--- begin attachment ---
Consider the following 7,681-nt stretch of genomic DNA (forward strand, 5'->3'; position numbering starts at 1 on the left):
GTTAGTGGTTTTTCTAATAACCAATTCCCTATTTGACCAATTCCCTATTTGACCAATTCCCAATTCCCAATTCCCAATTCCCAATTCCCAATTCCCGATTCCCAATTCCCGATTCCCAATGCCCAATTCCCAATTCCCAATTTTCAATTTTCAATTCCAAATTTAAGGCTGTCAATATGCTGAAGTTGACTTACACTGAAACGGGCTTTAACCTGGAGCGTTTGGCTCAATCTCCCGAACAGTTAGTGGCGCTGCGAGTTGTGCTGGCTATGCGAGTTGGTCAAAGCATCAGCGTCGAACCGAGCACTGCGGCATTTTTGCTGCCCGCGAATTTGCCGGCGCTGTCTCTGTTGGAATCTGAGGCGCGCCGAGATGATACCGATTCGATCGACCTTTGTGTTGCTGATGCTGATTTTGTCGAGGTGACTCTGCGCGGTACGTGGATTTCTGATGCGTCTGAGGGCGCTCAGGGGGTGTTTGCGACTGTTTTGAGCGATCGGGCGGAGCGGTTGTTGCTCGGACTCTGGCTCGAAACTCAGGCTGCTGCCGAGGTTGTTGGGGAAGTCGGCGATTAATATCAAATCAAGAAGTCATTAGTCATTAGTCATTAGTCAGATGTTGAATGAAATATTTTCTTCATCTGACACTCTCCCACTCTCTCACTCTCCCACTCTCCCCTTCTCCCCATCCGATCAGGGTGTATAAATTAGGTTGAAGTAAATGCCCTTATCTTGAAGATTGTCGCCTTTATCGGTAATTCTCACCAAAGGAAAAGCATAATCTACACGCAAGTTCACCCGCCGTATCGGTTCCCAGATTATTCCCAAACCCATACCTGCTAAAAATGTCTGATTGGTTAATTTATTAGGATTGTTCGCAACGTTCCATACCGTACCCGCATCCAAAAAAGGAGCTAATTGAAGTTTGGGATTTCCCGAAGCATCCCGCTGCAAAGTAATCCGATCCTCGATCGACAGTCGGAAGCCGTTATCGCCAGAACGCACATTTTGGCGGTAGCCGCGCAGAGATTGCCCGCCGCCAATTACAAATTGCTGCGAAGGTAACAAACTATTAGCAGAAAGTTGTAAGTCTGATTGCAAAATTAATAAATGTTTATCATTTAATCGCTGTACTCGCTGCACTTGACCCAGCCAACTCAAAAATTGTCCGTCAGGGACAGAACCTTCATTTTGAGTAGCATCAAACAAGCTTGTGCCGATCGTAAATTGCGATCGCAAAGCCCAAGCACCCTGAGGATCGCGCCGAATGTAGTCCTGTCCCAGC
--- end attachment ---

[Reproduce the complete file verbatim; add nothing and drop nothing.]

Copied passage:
Consider the following 7,681-nt stretch of genomic DNA (forward strand, 5'->3'; position numbering starts at 1 on the left):
GTTAGTGGTTTTTCTAATAACCAATTCCCTATTTGACCAATTCCCTATTTGACCAATTCCCAATTCCCAATTCCCAATTCCCAATTCCCAATTCCCGATTCCCAATTCCCGATTCCCAATGCCCAATTCCCAATTCCCAATTTTCAATTTTCAATTCCAAATTTAAGGCTGTCAATATGCTGAAGTTGACTTACACTGAAACGGGCTTTAACCTGGAGCGTTTGGCTCAATCTCCCGAACAGTTAGTGGCGCTGCGAGTTGTGCTGGCTATGCGAGTTGGTCAAAGCATCAGCGTCGAACCGAGCACTGCGGCATTTTTGCTGCCCGCGAATTTGCCGGCGCTGTCTCTGTTGGAATCTGAGGCGCGCCGAGATGATACCGATTCGATCGACCTTTGTGTTGCTGATGCTGATTTTGTCGAGGTGACTCTGCGCGGTACGTGGATTTCTGATGCGTCTGAGGGCGCTCAGGGGGTGTTTGCGACTGTTTTGAGCGATCGGGCGGAGCGGTTGTTGCTCGGACTCTGGCTCGAAACTCAGGCTGCTGCCGAGGTTGTTGGGGAAGTCGGCGATTAATATCAAATCAAGAAGTCATTAGTCATTAGTCATTAGTCAGATGTTGAATGAAATATTTTCTTCATCTGACACTCTCCCACTCTCTCACTCTCCCACTCTCCCCTTCTCCCCATCCGATCAGGGTGTATAAATTAGGTTGAAGTAAATGCCCTTATCTTGAAGATTGTCGCCTTTATCGGTAATTCTCACCAAAGGAAAAGCATAATCTACACGCAAGTTCACCCGCCGTATCGGTTCCCAGATTATTCCCAAACCCATACCTGCTAAAAATGTCTGATTGGTTAATTTATTAGGATTGTTCGCAACGTTCCATACCGTACCCGCATCCAAAAAAGGAGCTAATTGAAGTTTGGGATTTCCCGAAGCATCCCGCTGCAAAGTAATCCGATCCTCGATCGACAGTCGGAAGCCGTTATCGCCAGAACGCACATTTTGGCGGTAGCCGCGCAGAGATTGCCCGCCGCCAATTACAAATTGCTGCGAAGGTAACAAACTATTAGCAGAAAGTTGTAAGTCTGATTGCAAAATTAATAAATGTTTATCATTTAATCGCTGTACTCGCTGCACTTGACCCAGCCAACTCAAAAATTGTCCGTCAGGGACAGAACCTTCATTTTGAGTAGCATCAAACAAGCTTGTGCCGATCGTAAATTGCGATCGCAAAGCCCAAGCACCCTGAGGATCGCGCCGAATGTAGTCCTGTCCCAGC